That top speed is very average for most production pontoons, but there are some high performance models available to buy for massive amounts of money which you can see the top 7 of below.

  • Berkshire Sport RFX9 3.0+: 50 miles per hour
  • Bennington QR27 10 Wide: 51.3 miles per hour
  • Premier Pontoons 290: 52.8 miles per hour
  • South Bay Super Sport 925: 57.3 miles per hour
  • Manitou 25 X-Plode XT SHP: 62.8 miles per hour
  • Harris Crowne SL 250: 63 miles per hour
  • PlayCraft Powertoon X-Treme 3110: 65 miles per hour

Handy Hint: For more details on these super fast boats above including how much they cost, take a look at the top 7 list of production pontoons that dealers can sell.

Even if you just have a 90 hp motor, you should be able to hit those types of speeds, although you might need to drop some passengers off at shore before pulling.

How fast will a 115 hp pontoon boat go has been discussed a little further up the page, and you could probably get away with a heavier passenger load during water sports and the higher speeds required.

How to Make a Pontoon Boat Faster

Pontoon boats don’t have to be slow, and there are ways in which you can make them faster which I will come onto later down this guide.

But one of the more popular approach to speeding up a pontoon boat is to add a third tube underneath the deck, which converts the pontoon to a tritoon.

The third tube makes the boat more stable and lets it go faster – read more about the differences between a pontoon and tritoon elsewhere on Pontoonopedia.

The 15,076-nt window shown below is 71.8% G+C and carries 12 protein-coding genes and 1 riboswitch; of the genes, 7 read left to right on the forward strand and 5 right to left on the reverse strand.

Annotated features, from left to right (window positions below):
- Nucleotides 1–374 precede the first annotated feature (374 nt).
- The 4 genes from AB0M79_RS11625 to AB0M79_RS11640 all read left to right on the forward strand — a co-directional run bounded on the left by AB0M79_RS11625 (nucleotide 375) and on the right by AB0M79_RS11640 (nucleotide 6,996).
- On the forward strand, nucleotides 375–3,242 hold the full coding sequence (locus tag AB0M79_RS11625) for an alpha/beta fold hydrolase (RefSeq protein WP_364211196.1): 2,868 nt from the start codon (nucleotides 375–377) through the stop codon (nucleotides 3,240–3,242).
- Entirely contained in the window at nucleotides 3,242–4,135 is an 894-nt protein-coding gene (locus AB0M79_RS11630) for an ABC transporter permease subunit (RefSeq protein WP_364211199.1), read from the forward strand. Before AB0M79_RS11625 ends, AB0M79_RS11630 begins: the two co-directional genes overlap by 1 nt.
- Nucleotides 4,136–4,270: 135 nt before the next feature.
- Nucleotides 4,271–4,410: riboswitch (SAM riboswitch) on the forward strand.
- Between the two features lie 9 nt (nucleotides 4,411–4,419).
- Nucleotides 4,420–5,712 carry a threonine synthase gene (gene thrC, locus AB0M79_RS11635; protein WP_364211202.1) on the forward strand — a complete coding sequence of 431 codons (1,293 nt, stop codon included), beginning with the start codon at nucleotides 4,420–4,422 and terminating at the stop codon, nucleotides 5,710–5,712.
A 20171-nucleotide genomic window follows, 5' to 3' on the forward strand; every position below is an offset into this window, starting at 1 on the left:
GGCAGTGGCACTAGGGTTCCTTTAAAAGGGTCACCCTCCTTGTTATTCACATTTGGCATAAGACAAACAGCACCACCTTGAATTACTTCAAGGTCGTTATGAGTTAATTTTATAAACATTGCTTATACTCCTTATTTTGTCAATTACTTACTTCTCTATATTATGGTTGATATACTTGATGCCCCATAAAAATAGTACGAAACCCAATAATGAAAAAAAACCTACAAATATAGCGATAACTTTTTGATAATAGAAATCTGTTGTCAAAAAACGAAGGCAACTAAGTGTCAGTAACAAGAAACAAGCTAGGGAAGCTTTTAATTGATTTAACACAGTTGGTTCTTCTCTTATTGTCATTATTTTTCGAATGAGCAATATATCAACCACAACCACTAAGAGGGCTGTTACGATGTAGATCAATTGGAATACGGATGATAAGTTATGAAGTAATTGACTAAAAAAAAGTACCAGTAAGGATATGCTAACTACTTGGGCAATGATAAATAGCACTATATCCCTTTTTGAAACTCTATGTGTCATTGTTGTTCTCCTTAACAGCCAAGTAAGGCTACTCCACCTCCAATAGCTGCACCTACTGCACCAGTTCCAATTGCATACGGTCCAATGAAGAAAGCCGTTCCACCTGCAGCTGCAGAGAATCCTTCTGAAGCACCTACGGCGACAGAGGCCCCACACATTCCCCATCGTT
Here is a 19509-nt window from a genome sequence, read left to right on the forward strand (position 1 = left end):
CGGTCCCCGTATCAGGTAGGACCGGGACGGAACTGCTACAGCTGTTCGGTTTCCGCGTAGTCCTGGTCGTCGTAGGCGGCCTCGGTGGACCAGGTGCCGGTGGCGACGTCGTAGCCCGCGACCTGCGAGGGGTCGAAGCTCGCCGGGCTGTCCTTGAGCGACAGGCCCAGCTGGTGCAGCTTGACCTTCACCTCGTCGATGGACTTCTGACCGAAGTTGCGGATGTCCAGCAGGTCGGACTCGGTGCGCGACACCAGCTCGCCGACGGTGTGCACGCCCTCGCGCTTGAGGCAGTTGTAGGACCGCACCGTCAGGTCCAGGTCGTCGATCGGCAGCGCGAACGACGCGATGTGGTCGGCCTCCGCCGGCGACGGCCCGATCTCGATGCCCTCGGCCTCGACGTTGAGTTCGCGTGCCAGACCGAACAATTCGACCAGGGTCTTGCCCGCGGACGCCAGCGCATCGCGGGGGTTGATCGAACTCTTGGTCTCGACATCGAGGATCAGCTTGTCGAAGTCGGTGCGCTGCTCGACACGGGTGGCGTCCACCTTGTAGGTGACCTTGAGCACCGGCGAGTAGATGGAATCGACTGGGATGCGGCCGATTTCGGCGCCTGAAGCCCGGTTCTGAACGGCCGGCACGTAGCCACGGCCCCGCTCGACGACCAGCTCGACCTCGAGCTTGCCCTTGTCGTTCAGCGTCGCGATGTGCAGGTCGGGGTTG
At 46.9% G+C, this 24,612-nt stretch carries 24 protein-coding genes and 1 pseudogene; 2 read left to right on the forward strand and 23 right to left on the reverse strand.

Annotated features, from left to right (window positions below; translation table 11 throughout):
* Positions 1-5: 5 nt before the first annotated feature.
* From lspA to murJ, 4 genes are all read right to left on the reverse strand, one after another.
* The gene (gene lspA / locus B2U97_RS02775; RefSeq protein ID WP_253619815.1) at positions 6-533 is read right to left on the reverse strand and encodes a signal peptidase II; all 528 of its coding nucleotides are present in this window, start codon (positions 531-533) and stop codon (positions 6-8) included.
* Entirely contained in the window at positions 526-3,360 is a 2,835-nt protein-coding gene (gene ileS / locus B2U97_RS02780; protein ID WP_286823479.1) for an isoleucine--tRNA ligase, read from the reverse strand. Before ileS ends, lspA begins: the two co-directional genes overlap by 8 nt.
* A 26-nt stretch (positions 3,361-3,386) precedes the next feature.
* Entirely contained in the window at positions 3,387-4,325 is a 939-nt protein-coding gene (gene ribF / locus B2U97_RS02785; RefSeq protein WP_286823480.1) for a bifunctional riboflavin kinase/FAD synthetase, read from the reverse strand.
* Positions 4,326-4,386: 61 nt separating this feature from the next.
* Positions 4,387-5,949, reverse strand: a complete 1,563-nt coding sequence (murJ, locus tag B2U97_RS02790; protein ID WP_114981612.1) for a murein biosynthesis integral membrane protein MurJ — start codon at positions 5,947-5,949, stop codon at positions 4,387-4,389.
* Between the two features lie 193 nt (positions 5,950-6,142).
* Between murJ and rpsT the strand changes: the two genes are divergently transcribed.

That’s quite an expensive modification, which is why most buyers will opt for a production-make tritoon, rather than paying for this additional tube to be added to an existing boat.

Other aspects you can add (or remove) from the boat to make it quicker include:

  • Fitting a secondary engine
  • Pay for underskinning of the pontoon (find out how)
  • Reduce the load inside of the boat
  • Swap out some heavy materials for lighter materials
  • Ensure that the underside and tubes are clean of debris
  • Reduce drag and resistance (for example, the Bimini)

Speed Measurement Methods

You can and should use GPS, radar, and, of course, speedometers to understand the speed of the pontoon boat. But you may not know that by using all three methods, you can get a much more accurate speed reading as they each have their own limitations.

  • GPS: You may be surprised to learn that GPS machines often track your speed better than a speedometer! However, sometimes they show the current speed as slightly faster than it actually is.
  • Radar: Although not all boat owners invest in radar, it really is an incredible device. Not only is it the most reliable technology for collision avoidance, but it can also accurately measure speed to the exact MPH.
  • Speedometers: All pontoon boats should have speedometers. But did you know that they can be wildly incorrect? Though they are the most commonly used, speedometers are the least reliable form of speed measurement.

If you have only been using your speedometer to track your boat’s speed, I recommend taking the time to compare it to your GPS and radar if you have one.

Pontoon Boat Speed Factors

Let’s get into a few of those factors in a little bit more detail. The following elements will affect how fast your pontoon boat goes. With a little modification and change of habit, you could make yours go faster.

Weight & Load

Every boat is different, but what can do here is apply a very broad generalization on how weight and load can affect your speed.

If you add a thousand pounds of weight to your pontoon with passengers and gear, then you could expect to lose 15% of your speed.

For a real-world example of that broad formula in action, if you have a 22 foot pontoon with no passengers or equipment on board, and you can hit 29 miles per hour, that’s a good speed for most people.

If you then add more passengers and gear onto the deck to a total of 1,000 pounds, your pontoon boat speed could then reduce down to 24.5 miles per hour.

Bimini Resistance

All pontooners love to have a Bimini. It offers great protection from the sun, not to mention a little privacy when combined with a pop-up changing room. But will effect how fast your pontoon goes.